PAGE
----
Limited to 259 innings over the last two seasons, our projected four-year deal in excess of $60MM would be unprecedented for a pitcher with a questionable recent health history. Once Garza recovered from a stress fracture in his elbow and a lat strain, he went on to make all 24 starts for the Cubs and Rangers this year. Since he was traded midseason, he's ineligible for a qualifying offer, adding value in comparison to Santana. Garza is a hard thrower who has consistently posted sub-4.00 ERAs, with good K/BB ratios in recent years. The Nationals figure to bring in some kind of starter, while the Phillies, Blue Jays, Dodgers, Mariners, and Yankees also seem like potential fits. The Astros are my dark horse here.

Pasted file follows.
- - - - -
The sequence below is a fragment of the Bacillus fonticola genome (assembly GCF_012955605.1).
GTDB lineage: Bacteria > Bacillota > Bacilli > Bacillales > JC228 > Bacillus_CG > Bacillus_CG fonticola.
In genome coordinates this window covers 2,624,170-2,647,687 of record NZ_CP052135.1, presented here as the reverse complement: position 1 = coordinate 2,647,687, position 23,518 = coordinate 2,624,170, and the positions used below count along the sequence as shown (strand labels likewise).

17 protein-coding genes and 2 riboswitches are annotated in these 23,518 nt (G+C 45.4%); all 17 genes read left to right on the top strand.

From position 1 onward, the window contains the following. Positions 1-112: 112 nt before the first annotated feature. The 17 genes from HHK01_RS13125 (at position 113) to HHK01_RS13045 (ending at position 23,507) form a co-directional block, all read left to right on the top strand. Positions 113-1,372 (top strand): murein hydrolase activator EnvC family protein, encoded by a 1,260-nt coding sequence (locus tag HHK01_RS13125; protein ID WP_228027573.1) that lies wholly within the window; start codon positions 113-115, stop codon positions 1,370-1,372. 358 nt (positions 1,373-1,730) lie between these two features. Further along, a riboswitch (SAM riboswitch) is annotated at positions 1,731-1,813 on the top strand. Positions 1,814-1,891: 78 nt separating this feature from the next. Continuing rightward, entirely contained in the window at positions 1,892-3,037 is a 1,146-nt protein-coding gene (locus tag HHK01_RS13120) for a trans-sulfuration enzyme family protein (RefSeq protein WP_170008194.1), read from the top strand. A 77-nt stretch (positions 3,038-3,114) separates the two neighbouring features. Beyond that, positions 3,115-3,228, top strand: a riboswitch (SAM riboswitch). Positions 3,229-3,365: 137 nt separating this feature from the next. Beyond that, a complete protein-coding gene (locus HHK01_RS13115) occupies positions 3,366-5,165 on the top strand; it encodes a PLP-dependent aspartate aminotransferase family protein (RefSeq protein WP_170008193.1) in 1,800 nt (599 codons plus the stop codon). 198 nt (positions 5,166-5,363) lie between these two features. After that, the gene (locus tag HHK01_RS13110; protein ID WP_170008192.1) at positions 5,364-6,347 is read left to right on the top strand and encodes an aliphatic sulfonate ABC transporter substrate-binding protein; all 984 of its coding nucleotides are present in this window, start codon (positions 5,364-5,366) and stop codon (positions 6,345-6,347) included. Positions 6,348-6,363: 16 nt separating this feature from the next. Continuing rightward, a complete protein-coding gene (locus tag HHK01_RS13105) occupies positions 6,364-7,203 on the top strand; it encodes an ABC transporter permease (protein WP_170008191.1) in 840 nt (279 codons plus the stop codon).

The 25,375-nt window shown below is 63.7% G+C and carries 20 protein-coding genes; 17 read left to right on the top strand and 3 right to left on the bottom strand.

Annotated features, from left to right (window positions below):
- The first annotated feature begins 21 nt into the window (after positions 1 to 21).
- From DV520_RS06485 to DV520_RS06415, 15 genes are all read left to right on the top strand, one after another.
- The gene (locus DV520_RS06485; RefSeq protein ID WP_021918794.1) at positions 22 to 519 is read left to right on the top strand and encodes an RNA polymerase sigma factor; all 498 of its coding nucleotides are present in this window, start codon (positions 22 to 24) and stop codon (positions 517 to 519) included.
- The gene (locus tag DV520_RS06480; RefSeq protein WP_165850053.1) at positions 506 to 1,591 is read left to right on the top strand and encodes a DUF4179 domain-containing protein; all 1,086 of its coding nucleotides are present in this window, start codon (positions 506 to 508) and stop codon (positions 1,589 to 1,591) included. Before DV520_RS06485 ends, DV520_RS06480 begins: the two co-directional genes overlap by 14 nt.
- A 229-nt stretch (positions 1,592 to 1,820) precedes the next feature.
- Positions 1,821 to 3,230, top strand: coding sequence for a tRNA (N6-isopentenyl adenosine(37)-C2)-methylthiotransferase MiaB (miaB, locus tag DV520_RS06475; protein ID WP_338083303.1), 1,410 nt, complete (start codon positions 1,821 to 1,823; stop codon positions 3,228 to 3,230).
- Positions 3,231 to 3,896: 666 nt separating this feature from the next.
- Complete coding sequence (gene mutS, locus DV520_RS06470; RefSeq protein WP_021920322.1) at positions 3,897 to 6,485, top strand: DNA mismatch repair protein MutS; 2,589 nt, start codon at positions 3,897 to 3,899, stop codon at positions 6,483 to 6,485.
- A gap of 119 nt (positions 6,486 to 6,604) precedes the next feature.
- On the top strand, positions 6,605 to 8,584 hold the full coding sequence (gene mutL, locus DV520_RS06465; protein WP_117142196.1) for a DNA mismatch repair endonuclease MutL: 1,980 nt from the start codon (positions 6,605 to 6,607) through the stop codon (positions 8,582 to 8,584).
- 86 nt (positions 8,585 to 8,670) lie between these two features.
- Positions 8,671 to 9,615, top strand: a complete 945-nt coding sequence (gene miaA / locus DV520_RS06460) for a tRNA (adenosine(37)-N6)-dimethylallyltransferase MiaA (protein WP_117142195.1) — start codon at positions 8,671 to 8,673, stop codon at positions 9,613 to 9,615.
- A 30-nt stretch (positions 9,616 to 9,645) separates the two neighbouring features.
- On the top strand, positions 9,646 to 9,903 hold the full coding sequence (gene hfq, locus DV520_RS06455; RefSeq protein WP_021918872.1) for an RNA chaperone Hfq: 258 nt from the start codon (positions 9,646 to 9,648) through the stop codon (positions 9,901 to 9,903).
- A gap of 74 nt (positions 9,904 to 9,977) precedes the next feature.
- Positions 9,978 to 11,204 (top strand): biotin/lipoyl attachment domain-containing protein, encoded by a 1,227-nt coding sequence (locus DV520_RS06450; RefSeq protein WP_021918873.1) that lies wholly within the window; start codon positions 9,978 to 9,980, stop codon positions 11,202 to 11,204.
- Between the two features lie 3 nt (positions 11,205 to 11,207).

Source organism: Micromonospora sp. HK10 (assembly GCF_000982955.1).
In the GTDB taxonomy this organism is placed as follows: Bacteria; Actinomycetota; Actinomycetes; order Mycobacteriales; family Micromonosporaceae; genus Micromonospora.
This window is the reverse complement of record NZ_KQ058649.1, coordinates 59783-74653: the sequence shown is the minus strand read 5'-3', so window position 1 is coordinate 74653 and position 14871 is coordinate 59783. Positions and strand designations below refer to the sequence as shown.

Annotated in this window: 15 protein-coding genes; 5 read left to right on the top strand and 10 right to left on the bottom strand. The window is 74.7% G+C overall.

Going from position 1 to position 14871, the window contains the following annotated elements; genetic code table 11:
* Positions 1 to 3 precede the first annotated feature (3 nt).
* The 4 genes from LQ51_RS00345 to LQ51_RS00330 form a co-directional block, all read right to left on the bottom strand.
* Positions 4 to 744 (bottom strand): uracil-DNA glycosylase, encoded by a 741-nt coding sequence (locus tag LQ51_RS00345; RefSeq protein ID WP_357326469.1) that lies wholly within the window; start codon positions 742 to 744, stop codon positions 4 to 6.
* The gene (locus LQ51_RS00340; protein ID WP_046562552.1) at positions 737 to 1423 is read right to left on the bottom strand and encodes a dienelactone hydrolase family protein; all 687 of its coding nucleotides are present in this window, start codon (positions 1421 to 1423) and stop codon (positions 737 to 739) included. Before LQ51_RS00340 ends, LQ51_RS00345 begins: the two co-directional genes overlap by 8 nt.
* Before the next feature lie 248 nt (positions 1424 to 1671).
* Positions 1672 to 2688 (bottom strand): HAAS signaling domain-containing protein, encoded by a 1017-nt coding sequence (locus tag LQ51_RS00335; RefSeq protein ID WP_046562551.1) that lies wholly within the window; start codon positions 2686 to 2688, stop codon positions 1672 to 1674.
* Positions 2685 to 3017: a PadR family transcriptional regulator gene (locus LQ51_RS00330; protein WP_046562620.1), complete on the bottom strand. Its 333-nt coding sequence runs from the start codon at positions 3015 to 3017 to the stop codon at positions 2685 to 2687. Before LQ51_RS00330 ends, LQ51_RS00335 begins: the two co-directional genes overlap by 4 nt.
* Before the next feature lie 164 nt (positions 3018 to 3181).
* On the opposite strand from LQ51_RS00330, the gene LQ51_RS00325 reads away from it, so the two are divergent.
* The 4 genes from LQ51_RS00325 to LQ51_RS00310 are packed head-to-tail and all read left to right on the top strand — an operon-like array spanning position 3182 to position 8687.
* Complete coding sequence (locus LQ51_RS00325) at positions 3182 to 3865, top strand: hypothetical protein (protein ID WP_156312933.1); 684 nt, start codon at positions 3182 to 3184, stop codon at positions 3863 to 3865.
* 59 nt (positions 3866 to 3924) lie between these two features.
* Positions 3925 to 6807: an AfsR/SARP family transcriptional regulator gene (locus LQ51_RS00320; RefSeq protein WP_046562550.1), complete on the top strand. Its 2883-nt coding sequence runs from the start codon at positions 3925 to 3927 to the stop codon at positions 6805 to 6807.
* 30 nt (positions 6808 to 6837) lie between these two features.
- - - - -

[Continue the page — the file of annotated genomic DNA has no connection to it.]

8. Hiroki Kuroda - Yankees.
Kuroda provided the Yankees with a 3.31 ERA over 421 innings from 2012-13, and they'd like to have him back even though he will pitch next year at age 39. MLBTR's Steve Adams describes Kuroda as a "groundball pitcher with plus command," noting that teams may be reluctant to forfeit a draft pick to sign him. Kuroda figures to be picky in free agency, but we don't know if his preference will be a return to the Yankees, California, or Japan, or to simply retire at the top of his game.
9. A.J. Burnett - Pirates.
Burnett will be even more picky than Kuroda, as he's deciding between the Pirates or retirement. He has given the Bucs 393 1/3 innings of 3.41 ball from 2012-13 and would pitch next year at 37. He still misses lots of bats and keeps the ball on the ground. His decision will greatly impact the Pirates' offseason. Their best bet is to hammer out a one-year deal before qualifying offers are due Monday night.
10. Mike Napoli - Red Sox.